Several US states in potential path of falling Chinese space station

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Scientists have also underlined the space station will most likely disintegrate upon reentering the atmosphere, spectacularly burning up on its fiery descent.

A 9.3-ton (8.5 metric tons) mass of metal careening out of orbit toward some unknown location in Earth's vast middle has some folks anxious, but it represents no meaningful danger to the public.

Some at NASA wanted Skylab to remain aloft longer.

It is now orbiting at an average height of about 216.2 kilometres, but experts are still unclear about the exact location of re-entry. In 1979, Time magazine wrote of the upcoming event: "Thus will be observed, after a series of miscalculations, the tenth anniversary of man's proudest achievement in space, the walk on the moon".

The fact that Beijing also lies in Tiangong-1's "hit belt" has prompted some space aficionados to wish the "rogue" space lab, now running wild at an average height of 216.2 kilometers, heads straight back to the Chinese capital, rather than anywhere else, on its "homecoming trip".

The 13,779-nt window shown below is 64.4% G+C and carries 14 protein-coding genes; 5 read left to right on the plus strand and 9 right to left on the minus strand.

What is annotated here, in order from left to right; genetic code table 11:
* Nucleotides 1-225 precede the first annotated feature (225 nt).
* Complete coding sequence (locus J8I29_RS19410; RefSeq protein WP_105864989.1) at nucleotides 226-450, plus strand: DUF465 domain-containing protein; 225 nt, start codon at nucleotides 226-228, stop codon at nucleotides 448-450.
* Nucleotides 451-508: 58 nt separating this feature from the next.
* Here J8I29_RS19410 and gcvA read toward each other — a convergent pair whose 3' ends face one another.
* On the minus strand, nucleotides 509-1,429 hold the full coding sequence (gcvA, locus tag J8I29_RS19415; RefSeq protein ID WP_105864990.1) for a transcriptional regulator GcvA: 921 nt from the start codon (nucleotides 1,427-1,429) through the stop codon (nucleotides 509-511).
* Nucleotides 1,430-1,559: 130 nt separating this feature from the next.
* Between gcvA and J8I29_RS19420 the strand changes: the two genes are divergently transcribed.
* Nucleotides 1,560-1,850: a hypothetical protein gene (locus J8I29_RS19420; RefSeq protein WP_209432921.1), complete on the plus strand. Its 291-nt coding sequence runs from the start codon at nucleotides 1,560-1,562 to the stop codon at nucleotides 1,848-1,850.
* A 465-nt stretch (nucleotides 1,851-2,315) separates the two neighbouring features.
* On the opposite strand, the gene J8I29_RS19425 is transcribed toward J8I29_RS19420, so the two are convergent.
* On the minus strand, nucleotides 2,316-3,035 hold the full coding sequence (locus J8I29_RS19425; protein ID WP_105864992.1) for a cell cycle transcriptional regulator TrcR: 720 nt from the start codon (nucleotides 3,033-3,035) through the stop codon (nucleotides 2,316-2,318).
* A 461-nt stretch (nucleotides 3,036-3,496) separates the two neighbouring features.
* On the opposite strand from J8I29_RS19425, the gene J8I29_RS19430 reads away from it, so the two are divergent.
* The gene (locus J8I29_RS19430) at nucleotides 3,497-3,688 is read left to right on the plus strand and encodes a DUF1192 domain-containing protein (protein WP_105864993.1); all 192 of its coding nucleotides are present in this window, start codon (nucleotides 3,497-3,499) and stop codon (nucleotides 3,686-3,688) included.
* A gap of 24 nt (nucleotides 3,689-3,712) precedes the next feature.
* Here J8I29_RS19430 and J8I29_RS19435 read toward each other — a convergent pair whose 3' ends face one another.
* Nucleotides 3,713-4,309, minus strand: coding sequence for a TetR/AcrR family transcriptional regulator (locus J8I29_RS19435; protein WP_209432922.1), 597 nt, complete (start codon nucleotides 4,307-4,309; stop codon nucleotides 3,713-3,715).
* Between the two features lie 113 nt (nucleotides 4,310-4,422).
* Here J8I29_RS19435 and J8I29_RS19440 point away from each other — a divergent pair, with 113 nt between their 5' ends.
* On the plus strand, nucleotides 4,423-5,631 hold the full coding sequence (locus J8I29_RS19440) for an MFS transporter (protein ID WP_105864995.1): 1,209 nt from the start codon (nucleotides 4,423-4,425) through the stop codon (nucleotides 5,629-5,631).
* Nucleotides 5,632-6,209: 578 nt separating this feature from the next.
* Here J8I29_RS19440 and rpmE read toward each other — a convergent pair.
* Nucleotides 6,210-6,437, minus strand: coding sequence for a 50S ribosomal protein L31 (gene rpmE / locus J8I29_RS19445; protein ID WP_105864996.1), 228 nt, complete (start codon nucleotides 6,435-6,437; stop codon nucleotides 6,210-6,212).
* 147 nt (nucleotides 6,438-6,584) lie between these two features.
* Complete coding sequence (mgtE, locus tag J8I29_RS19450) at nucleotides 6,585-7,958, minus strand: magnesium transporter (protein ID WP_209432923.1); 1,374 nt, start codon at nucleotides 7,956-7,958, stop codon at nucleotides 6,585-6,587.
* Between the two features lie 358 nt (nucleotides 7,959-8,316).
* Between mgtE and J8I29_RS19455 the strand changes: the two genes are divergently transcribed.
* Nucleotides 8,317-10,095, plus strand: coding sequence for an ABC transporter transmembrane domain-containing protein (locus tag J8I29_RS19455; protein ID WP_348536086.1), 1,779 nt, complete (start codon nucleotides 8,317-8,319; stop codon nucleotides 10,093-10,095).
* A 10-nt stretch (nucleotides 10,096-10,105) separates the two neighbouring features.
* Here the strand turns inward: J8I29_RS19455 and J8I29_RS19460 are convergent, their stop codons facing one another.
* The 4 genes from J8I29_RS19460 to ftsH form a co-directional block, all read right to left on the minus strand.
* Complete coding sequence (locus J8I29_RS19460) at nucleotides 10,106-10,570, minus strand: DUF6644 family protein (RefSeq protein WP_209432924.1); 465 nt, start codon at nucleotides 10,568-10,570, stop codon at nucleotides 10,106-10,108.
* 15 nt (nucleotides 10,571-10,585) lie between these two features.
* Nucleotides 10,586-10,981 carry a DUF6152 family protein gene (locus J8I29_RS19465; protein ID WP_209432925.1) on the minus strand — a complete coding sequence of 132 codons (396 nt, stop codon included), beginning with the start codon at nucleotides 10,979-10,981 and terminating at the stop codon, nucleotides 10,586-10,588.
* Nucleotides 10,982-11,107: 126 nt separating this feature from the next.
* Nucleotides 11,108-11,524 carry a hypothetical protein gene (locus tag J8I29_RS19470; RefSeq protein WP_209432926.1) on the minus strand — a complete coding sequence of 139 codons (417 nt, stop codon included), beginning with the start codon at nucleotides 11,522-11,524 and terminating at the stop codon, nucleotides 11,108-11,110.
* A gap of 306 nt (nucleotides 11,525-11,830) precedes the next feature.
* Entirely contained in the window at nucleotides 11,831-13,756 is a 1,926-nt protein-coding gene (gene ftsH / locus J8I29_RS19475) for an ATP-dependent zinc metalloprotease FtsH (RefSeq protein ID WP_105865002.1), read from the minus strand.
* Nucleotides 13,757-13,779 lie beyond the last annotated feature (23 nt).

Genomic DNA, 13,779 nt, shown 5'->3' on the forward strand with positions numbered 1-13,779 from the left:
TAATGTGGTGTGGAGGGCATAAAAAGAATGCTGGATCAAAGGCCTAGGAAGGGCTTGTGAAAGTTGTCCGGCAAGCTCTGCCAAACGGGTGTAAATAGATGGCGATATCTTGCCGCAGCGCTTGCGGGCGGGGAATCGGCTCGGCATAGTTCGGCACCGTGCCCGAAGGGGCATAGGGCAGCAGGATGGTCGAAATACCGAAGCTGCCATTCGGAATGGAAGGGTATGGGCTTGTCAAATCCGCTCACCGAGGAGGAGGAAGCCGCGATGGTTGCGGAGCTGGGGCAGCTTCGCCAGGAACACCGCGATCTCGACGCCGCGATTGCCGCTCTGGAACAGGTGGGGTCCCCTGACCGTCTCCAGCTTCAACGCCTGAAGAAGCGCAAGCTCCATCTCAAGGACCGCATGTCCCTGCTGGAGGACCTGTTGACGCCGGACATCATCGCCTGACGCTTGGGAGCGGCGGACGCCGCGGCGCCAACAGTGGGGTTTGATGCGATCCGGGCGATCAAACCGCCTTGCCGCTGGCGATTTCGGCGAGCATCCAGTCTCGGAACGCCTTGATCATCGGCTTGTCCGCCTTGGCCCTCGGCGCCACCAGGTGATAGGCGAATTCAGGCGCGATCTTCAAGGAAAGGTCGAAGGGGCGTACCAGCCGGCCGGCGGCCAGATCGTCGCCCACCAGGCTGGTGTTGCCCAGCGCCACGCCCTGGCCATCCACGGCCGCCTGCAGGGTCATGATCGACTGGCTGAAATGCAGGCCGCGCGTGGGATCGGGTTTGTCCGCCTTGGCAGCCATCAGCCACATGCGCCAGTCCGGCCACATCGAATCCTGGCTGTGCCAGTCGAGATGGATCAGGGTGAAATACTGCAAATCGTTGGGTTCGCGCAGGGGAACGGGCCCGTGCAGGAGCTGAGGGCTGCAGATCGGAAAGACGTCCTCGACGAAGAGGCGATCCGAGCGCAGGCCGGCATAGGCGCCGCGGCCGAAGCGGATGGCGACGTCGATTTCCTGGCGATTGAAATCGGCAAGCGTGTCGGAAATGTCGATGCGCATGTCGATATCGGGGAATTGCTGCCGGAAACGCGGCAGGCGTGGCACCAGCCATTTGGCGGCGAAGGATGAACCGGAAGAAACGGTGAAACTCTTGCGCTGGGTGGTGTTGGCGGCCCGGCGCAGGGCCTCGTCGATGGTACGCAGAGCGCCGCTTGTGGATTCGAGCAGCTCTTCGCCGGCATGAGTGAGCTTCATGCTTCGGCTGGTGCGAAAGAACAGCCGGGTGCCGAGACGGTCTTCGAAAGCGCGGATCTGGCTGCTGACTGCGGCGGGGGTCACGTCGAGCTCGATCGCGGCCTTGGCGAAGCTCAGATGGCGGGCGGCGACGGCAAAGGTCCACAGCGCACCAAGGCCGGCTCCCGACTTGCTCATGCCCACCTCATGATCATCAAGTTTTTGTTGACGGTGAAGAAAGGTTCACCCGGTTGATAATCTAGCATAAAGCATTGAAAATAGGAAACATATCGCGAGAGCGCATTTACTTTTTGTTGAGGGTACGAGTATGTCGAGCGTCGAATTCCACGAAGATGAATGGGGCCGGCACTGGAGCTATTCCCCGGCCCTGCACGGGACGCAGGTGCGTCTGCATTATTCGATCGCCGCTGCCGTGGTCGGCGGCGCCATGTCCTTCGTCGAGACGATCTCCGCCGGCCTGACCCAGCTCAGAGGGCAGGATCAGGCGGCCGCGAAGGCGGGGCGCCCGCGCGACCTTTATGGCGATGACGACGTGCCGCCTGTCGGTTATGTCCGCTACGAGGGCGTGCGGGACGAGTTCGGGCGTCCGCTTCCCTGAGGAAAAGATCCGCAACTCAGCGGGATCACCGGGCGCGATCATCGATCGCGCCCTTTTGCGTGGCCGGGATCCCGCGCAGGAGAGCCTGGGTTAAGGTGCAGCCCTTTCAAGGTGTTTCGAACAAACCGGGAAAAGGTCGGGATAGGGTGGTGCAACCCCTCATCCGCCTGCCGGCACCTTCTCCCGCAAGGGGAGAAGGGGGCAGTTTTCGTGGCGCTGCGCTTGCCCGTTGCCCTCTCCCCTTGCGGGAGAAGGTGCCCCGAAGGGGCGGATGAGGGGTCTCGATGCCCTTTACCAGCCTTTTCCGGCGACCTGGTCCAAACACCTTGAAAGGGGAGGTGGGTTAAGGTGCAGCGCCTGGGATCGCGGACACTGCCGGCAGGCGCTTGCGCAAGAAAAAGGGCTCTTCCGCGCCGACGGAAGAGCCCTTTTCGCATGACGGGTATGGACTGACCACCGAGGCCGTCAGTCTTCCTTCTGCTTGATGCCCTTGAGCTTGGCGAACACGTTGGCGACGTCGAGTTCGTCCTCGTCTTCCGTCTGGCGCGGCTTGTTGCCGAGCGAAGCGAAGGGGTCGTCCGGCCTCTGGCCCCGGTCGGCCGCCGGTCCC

Tiangong-1's potential re-entry areas. "These include the natural rotation speed, the manner in which Tiangong-1 breaks up into several parts, the time of the break-up and the actual weather conditions in space".

In 1979, the 77-tonne US space station Skylab fell toward Earth, with some pieces, both large and small, reaching the ground.


Thankfully the probability of impact is low - only about 0.2 percent.

Since June 25, 2013, Tiangong-1 has simply been orbiting the planet on its own, with no more visits from any spacecraft, crewed or otherwise, and as of March of 2016, China hasn't even been in contact with the station, as it had "ceased functioning".

The space station - which launched to orbit in 2011 - will circle the Earth dozens of times over the course of the weekend, before the station is expected to re-enter.

A United Nations agreement means any part of Tiangong-1 remains the property of China.

However, the satellite is not expected to survive re-entry into the Earth's atmosphere and is expected to fall out of orbit in the beginning of April.

As with all large satellites and spacecraft, the Chinese spacelab had been slated for a "controlled reentry" that would have seen it fall somewhere in the Pacific Ocean, far from human habitation.

Scientists are nervously watching the 19,000-pound Tiangong 1, which will likely make its way back to Earth around April 1, according to the Aerospace Corporation that is closely monitoring the situation.

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